You’d be surprised at the number of lightning strikes that can be had by watching an episode of Mythbusters or Wild West Tech. The Biography, Discovery, and History Channels are worth a watch now and then.
3. Go see great speakers
Go and see presentations of the best public speakers as often as possible. Listen for the message within the message. Find one great idea that you can take home and put into action tomorrow. Become a speaker yourself. Joining Toastmasters and jumping up in front of an audience in an effort to share your own message is much more challenging than simply writing them down and hoping someone reads them. The energy that comes from a really good speaker on stage can generate a roomful of lightning bolts.
4. Collect quotes
You can start by purchasing a collection of quotes from your local bookstore, but I find the quotes that have the most impact on me personally come from the middle of books I’m reading or from speakers on stage. Never be without a notepad in which scribble something worth reading again in the future. Record them in a journal (a physical notebook or an online version) and start categorizing them according to the way they words make you feel when you read them. Save them under headings that mean the most to you: Monday Morning… Kick In The Ass… Need An Idea… Feeling Blue… and review your collection whenever you need some brilliance on-demand.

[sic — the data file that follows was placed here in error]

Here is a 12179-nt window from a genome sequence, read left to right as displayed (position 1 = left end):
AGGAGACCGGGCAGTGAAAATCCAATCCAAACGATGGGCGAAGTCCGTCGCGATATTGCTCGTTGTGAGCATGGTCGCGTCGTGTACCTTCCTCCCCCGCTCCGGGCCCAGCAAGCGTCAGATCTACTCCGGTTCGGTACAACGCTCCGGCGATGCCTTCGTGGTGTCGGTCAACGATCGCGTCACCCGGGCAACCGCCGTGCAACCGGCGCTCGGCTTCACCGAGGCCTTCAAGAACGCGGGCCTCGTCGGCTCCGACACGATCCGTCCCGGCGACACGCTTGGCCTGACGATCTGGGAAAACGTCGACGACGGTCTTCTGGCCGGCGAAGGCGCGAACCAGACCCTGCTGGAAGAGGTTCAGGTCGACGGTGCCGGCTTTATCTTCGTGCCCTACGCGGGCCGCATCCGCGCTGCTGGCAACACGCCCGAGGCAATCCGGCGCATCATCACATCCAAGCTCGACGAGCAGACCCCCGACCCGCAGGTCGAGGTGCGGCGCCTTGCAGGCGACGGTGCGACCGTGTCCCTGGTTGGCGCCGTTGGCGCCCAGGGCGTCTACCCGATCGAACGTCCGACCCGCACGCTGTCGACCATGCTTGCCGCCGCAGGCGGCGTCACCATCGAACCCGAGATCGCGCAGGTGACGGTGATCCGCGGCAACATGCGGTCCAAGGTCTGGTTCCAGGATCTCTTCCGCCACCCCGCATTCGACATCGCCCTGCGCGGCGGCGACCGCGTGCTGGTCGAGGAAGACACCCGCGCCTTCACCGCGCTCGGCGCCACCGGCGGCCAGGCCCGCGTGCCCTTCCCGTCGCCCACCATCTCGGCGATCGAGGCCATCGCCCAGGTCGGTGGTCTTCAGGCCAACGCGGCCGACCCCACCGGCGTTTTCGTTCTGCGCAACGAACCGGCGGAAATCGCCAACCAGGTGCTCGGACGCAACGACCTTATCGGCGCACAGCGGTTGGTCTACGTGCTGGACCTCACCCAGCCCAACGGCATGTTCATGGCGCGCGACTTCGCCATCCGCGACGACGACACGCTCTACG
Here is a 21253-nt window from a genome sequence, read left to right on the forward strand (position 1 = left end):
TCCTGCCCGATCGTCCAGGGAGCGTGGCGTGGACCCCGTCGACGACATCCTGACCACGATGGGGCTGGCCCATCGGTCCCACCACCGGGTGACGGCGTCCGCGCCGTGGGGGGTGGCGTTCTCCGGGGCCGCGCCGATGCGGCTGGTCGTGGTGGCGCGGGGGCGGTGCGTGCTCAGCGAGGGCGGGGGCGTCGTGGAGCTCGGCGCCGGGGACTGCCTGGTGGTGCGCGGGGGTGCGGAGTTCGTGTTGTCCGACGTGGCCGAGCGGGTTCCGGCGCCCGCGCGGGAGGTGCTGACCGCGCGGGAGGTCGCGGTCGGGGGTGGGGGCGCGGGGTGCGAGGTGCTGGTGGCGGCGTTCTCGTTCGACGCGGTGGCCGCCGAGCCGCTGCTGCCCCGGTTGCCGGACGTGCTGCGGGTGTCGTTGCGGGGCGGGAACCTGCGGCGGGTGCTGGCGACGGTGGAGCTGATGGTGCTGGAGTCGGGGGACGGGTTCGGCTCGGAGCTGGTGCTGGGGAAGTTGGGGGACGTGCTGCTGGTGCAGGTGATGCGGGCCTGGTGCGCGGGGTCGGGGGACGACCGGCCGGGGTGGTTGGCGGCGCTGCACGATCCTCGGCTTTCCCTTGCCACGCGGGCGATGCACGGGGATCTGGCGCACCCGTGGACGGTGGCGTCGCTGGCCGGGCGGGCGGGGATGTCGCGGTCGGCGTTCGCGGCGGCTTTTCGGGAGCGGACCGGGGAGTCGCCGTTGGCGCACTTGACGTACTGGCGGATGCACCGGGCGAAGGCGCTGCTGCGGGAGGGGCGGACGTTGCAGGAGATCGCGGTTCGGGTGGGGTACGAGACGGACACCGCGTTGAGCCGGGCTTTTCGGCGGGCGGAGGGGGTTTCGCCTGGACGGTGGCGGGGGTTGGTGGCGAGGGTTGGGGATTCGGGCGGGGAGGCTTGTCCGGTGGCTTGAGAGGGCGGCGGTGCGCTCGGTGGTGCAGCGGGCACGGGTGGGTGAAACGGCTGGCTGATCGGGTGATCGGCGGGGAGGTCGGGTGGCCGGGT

5. Listening to music
One of the earliest ways I discovered to create a lightning strike of inspiration was through the music I collected. I could actually control the kinds of ideas I came up with by the type of ambient music playing while I was drawing, writing, or brainstorming. Jazz, New Age, Soundtracks, Classical, and even 80’s Hair Bands (sometimes you just gotta ‘Ratt and Roll!’) can bring down the lightning of creativity.
6. Play word games
Get your brain primed for those bolts from the blue by shining up those mental receptors. Solving crossword puzzles or challenging your friends to a game of Boggle or (my favorite) — Scrabble, is a great way to warm up your mental engine. One of the very cool things about social media is the way it allows you to play these sorts of games online at all hours with people all over the world. You’re never at a loss for a competitor. After all, the person on the other side of the virtual game board may also be trying to increase their strikeability.
7. Visit museums